Interpretations based on ARL alone can be misleading, as the in-control run length distribution of a control chart is highly skewed. The interpretations become more difficult as the shape of the run length distribution changes according to the magnitude of the shift [21, 22]. On the other hand, when using the MRL this interpretation problem will not occur. For example, even though the in-control ARL of the Shewhart chart with ±3 standard deviations width is 370, the fact is that 60% to 70% of the run lengths will be less than 370. In fact, 50% of the run lengths will be less than 257, which is the in-control MRL. Thus in using the ARL as a performance measure, a practitioner may have an incorrect understanding that half the time, an out-of-control will be signaled by the 370^{th} sample when the process is in-control; although in an actual situation, an out-of-control will be given by the 370^{th} sample 60-70 percent of the time. In fact, the in-control MRL of 257 indicates that half the time (or 50%), an out-of-control signal is issued by the 257^{th} sample [23]. The MRL provides a more meaningful interpretation for the in-control and out-of-control performances of a chart, and is readily understood by quality practitioners, as it gives the probability of a signal by a certain number of samples. In contrast, the ARL only provides the average number of samples to signal, which does not provide any probabilistic measure of the time to signal. Charts that are optimally designed based on MRL were presented by Gan [21, 22] and Khoo et al. [24].

The EWMA *t* chart proposed by Zhang et al. [20] is optimally designed when based on the ARL alone. Thus this paper studies the MRL performance of the EWMA *t* chart, and also provides an optimal design procedure, based on the MRL and the computed optimal parameters of the chart. The MRL performances of the EWMA *t* and EWMAcharts are compared. The objective of this study is to facilitate the work of quality practitioners in selecting the optimal parameters of the EWMA *t* chart, whose design is based on MRL.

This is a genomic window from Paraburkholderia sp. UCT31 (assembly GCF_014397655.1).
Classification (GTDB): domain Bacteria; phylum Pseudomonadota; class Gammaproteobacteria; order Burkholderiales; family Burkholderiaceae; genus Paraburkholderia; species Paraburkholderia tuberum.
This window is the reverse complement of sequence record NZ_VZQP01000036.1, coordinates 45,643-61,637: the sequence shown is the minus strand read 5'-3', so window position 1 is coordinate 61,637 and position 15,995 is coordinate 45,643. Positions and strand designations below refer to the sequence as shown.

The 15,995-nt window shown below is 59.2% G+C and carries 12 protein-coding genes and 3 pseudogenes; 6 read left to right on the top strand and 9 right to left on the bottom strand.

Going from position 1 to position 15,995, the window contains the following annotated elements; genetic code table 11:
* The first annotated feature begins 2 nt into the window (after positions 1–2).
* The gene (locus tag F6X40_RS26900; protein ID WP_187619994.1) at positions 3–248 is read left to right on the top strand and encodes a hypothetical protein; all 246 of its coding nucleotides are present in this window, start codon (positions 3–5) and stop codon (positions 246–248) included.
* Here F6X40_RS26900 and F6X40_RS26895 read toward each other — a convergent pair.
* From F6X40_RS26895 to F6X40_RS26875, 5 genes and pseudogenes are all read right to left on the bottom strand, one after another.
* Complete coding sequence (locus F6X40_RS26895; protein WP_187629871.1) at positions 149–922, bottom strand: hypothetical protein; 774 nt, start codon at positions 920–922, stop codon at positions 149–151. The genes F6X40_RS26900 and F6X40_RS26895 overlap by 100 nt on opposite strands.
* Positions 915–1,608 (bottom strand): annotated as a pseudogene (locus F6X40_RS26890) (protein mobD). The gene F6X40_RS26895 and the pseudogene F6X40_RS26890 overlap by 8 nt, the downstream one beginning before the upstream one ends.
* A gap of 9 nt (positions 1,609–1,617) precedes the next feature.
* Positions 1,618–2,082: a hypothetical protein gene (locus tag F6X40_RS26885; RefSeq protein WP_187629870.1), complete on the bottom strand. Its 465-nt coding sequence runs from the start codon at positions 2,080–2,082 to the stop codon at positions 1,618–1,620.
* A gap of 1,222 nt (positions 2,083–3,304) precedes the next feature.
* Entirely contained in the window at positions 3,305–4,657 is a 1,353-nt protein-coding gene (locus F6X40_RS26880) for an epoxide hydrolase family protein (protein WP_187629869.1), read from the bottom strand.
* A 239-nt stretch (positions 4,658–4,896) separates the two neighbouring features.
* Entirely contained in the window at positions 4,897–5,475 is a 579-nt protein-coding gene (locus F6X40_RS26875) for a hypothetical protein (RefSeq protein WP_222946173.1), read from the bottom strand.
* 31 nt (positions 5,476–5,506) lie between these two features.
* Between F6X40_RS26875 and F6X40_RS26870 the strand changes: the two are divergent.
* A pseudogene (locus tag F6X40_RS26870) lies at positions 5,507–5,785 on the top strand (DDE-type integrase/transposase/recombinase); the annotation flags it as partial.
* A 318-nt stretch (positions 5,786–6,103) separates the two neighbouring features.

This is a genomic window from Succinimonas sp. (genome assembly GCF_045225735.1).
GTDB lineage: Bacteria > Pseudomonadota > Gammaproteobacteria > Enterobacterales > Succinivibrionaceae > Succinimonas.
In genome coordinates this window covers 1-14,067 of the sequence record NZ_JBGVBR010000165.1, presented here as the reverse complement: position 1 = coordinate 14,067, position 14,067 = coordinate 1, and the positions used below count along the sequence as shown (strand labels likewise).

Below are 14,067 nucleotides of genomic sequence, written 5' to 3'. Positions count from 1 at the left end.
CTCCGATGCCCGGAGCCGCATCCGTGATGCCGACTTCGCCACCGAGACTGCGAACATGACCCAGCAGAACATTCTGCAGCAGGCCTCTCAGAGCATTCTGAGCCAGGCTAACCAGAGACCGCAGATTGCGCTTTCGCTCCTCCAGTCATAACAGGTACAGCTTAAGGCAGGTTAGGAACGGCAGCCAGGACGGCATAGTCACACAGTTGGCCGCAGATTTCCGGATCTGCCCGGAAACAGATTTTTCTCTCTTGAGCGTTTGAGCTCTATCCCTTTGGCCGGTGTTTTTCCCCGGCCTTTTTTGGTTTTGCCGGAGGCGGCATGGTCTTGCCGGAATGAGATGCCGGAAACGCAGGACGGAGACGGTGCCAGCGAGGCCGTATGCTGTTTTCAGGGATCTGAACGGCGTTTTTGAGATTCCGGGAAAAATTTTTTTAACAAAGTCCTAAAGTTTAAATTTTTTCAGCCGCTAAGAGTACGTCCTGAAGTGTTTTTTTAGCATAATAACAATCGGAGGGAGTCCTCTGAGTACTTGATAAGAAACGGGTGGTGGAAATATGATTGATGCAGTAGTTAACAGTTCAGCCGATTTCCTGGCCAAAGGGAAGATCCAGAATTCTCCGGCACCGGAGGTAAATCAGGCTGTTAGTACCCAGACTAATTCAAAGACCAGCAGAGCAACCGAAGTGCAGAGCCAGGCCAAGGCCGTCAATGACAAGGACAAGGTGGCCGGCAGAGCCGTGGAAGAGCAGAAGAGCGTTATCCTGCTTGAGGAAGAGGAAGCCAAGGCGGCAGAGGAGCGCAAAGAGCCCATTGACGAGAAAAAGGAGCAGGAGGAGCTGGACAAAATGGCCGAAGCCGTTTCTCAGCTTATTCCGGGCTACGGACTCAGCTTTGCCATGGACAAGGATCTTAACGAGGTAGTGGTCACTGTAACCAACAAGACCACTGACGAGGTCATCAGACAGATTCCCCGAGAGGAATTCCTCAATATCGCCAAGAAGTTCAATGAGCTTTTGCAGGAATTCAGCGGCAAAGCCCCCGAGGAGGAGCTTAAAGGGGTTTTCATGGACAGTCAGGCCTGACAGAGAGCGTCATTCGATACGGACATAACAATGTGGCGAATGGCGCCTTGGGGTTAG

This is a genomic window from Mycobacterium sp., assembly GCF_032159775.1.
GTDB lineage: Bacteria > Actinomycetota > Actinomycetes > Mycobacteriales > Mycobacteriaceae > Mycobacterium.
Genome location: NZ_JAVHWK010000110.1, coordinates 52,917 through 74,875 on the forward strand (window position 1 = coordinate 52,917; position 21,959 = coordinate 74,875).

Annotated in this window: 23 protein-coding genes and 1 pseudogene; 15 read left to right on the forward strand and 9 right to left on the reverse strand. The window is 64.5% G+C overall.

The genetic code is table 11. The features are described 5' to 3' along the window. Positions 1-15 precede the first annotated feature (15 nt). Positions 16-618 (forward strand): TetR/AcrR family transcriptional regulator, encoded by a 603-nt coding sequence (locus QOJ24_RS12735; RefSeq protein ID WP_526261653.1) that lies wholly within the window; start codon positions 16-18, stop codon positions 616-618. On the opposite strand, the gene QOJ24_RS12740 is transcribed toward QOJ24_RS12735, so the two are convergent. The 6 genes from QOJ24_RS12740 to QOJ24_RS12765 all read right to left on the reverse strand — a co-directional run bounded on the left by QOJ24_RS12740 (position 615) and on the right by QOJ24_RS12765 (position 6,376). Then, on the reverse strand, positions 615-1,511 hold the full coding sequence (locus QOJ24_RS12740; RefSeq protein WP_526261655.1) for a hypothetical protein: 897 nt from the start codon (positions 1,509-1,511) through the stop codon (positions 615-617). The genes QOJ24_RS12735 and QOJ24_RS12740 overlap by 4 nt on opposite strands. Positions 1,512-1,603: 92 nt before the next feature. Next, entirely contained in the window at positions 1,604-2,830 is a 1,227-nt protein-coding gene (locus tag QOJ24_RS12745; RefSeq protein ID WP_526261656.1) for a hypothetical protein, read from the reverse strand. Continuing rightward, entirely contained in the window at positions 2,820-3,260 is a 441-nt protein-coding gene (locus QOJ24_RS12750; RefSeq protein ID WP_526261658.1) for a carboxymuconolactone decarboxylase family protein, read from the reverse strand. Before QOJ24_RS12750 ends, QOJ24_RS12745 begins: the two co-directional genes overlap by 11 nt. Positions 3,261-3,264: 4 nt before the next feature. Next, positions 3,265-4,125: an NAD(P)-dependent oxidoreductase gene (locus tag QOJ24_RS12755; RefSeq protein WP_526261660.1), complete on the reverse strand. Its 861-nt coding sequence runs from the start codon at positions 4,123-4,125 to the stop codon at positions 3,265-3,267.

This paper is organised as follows: Section 2 presents the EWMA chart. The EWMA *t* chart is given in Section 3. In Section 4, the Markov chain approach in computing the MRLs of the EWMA *t* and EWMA charts is discussed. The optimal design procedure for the EWMA *t* and EWMA charts, based on the MRL, is described in Section 5. An illustrative example is provided in Section 6. Section 7 compares the MRL performances of the EWMA *t* and EWMA *X* charts. Conclusions are drawn in Section 8.

**2. THE EWMACHART**

Assume that samples {X_{f1},X_{i2},...,*X _{i,n}*} are taken at time

*i*=1,2, where

*n*is the sample size. It is assumed that independence exists within and between subgroups, and that , for

*i*= 1, 2, and 1 <

*j < n,*where µ

_{0}and σ

_{0}are the nominal mean and standard deviation respectively. The process is in-control when

*a*= 0 and

*b*= 1. On the other hand, the process is out-of-control when the mean has changed (a ≠ 0), or the standard deviation has changed (b ≠ 1), or both have changed.

The plotting statistic of the EWMA chart, i.e. *Z _{i}*, is defined as follows:

where λ is the smoothing constant that satisfies 0<λ<1, is the sample mean at time *i* with and Ζ_{0}=µ_{0} [20]. The upper and lower control limits of the EWMA chart are

and

respectively. Here, , where the multiplier *k* is to be determined by the user, based on a desired in-control ARL (ARL_{0}) or in-control MRL (MRL_{0}).

**3. THE EWMA t CHART**

The plotting statistic *Y _{i}* for the EWMA

*t*chart suggested by Zhang et al. [20] is defined as follows:

where , Here, *S _{i}* is the sample standard deviation at time i, i.e.

[20]. Note that *Ti* follows a *t* distribution with n-1 degrees of freedom, and that the *t* distribution is symmetrical about 0, so that *E(Y _{i}*) =

*E(T*) = 0 when the process is in-control. Hence the upper and lower control limits of the EWMA

_{i}*t*chart satisfy LCL

_{t}= -UCL

_{t}[20]. The UCL

_{t}of the EWMA

*t*chart is a function of the sample size, n, smoothing constant, λ, and MRL

_{0}(or ARL

_{0}).

**4. A MARKOV CHAIN APPROACH IN COMPUTING THE MRLs OF THE EWMA X AND EWMA tCHARTS**

This section discusses the Markov chain approach of Brook & Evans [25] to evaluate the MRLs of the EWMA and EWMA *t* charts. Zhang et al. [20] also employed the Markov chain approach of Brook & Evans [25] to evaluate the ARLs of these two EWMA charts. A discrete-time Markov chain has p+1 states, where states 1, 2, *p* are transient while state p+1 is absorbing. Zhang et al. [20] showed that the transition probability matrix ** P** of this discrete-time Markov chain is